Recent court decision may cause government actors to withhold records
The News: The Wisconsin Institute for Law & Liberty (WILL) issued a policy brief that encourages the Wisconsin legislature to fix Wisconsin’s open records law, in light of a recent Wisconsin Supreme Court decision, to ensure that government actors are held accountable when they are sued for withholding records. Without legislative action, the Wisconsin open records and open meetings laws may lack the necessary teeth to force public officials to promptly turn over records.
The Quote: WILL Deputy Counsel, Lucas Vebber, said, “Without action, Wisconsin’s public records laws could be rendered toothless. The Wisconsin legislature should make it a priority to act to ensure public officials are transparent and accountable to voters and taxpayers.”
What’s at Stake: The Wisconsin Supreme Court recently issued a decision in an open records dispute, Friends of Frame Park, U.A. v. City of Waukesha, that clarified what it means to “prevail” in an open records case. To “prevail” means, among other things, that a court can award attorney’s fees. But the decision in Frame Park made clear that a party can only “prevail” under Wisconsin law when a court makes “a final decision on the merits” and “grants a judgement for one party over the other.”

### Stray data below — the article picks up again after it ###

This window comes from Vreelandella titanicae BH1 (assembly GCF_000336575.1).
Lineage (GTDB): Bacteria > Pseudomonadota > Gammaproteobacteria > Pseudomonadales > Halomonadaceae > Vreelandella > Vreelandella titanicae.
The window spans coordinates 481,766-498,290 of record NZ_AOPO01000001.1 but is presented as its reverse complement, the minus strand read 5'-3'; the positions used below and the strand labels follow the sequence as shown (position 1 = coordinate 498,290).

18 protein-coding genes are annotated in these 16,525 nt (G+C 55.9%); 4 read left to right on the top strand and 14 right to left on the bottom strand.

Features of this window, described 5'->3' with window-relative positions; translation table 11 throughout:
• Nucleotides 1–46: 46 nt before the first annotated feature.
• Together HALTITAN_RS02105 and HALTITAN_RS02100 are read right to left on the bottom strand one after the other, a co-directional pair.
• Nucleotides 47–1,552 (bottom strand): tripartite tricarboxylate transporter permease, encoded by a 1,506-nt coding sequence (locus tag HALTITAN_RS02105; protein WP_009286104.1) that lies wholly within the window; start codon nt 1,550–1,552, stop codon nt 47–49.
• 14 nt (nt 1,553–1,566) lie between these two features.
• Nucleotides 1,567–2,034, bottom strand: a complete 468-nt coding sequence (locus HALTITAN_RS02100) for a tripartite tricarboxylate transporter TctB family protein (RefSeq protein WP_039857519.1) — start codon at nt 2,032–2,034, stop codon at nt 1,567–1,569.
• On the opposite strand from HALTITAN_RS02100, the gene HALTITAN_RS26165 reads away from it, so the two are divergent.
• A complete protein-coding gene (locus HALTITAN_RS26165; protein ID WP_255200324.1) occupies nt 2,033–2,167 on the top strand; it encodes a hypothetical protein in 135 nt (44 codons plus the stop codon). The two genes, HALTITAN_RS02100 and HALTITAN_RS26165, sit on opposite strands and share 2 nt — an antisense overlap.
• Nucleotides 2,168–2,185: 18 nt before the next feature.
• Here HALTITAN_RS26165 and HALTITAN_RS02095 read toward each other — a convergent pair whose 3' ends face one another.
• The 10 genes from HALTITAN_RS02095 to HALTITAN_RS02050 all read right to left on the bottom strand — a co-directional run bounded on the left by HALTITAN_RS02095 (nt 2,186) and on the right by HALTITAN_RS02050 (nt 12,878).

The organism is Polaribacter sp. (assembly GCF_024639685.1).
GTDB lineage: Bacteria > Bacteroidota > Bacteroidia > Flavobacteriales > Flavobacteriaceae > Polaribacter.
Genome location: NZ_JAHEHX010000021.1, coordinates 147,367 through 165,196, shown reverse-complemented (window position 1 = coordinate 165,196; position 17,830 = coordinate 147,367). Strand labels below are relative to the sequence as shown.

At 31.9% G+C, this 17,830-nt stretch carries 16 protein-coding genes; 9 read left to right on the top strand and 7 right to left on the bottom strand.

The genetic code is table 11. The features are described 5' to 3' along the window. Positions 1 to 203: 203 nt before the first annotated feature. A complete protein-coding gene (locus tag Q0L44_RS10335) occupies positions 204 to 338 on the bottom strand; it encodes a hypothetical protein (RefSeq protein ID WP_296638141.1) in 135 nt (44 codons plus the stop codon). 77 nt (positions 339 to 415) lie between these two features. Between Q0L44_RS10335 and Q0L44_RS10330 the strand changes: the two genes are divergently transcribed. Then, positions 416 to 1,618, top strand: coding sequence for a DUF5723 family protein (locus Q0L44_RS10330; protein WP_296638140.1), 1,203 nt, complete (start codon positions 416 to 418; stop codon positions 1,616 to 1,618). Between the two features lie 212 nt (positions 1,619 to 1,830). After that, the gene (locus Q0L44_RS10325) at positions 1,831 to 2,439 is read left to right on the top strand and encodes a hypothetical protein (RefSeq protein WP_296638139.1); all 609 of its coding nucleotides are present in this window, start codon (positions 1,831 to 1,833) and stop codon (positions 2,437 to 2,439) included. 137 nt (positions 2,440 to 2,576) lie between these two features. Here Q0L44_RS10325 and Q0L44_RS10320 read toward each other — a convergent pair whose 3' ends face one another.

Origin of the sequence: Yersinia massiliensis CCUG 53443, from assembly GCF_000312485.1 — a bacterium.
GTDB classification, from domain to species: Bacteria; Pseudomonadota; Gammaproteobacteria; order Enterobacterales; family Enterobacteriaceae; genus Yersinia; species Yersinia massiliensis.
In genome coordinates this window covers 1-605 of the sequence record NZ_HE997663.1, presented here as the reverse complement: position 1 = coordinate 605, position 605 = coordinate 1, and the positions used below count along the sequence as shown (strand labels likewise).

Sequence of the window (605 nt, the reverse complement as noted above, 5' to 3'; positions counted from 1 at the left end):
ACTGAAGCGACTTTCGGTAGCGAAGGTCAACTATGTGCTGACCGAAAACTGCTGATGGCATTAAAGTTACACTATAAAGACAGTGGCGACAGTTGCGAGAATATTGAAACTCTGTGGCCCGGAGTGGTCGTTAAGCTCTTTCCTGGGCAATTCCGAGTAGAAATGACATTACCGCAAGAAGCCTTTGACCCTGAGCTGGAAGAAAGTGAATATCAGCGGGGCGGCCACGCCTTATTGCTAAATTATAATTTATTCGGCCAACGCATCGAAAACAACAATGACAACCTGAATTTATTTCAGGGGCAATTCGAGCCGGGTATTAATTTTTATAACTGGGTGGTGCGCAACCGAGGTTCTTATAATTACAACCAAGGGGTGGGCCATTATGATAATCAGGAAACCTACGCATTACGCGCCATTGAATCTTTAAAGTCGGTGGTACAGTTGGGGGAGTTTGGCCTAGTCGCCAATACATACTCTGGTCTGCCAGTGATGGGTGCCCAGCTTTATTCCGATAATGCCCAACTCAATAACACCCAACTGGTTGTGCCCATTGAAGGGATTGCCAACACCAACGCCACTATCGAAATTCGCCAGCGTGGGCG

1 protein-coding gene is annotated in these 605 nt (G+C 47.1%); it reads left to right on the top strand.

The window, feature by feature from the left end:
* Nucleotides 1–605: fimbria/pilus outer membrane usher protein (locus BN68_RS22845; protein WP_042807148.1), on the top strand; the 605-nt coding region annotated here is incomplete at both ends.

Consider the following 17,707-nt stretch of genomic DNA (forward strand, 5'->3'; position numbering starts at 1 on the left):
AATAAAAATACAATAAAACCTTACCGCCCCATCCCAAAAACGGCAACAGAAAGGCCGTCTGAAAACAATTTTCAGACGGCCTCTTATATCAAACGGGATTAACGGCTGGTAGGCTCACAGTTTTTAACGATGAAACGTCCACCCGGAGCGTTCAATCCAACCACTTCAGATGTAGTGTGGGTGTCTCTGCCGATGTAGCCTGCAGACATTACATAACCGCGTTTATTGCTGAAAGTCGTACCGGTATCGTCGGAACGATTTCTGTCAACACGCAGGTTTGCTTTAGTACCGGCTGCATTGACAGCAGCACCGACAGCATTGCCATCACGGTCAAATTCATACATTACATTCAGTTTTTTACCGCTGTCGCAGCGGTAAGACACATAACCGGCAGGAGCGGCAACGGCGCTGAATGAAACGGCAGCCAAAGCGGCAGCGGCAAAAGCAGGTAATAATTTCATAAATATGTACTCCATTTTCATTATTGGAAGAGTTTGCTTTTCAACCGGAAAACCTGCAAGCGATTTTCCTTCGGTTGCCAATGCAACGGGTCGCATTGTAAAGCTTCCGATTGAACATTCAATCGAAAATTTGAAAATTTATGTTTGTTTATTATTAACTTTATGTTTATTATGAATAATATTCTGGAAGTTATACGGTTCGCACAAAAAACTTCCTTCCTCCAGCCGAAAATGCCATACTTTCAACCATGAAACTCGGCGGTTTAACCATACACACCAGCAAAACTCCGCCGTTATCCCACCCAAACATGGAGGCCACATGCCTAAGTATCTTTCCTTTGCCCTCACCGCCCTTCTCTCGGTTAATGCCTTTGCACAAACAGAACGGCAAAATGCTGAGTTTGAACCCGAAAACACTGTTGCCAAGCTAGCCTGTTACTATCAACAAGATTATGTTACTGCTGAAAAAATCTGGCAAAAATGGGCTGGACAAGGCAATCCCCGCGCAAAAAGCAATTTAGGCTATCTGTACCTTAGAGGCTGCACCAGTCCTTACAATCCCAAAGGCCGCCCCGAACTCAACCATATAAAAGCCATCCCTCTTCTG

This interpretation of “prevail” could significantly impact enforcement of Wisconsin’s public records law. Under the Frame Park analysis, the statute does not clearly allow parties to recoup attorney’s fees if the governmental entity eventually releases the records between the time a suit is filed and the time the circuit court makes a decision. In practice, this may make it prohibitively expensive for Wisconsinites to enforce open records requests that government actors refuse to comply with, thus thwarting the transparency and accountability that open records laws are meant to secure.
WILL Solutions: Lucas Vebber, WILL Deputy Counsel, and Samantha Dorning, Bradley Foundation Legal Fellow at WILL, propose some simple legislative reforms to make clear what it means for a litigant to “prevail” in situations where a records holder releases records after a suit has been filed.
Add a test into the statute that would simply require the court to find that the litigation itself caused the records to be released in order to award fees.
Alternatively, state law could adopt the same definition of “prevail” that exists under federal law, litigants will be able to recover fees in the event the government provides records after a suit has been filed.
In addition, state law could allow other forms of relief in public records suits beyond simply a mandamus action. In the open meetings context, for example, the law may be enforced by seeking “legal or equitable relief, including but not limited to mandamus, injunction or declaratory judgment, as may be appropriate under the circumstances.”
Adopting these type of changes would shift the balance of power back to the public, rather than the government entity.
Bradley Foundation Legal Fellow at WILL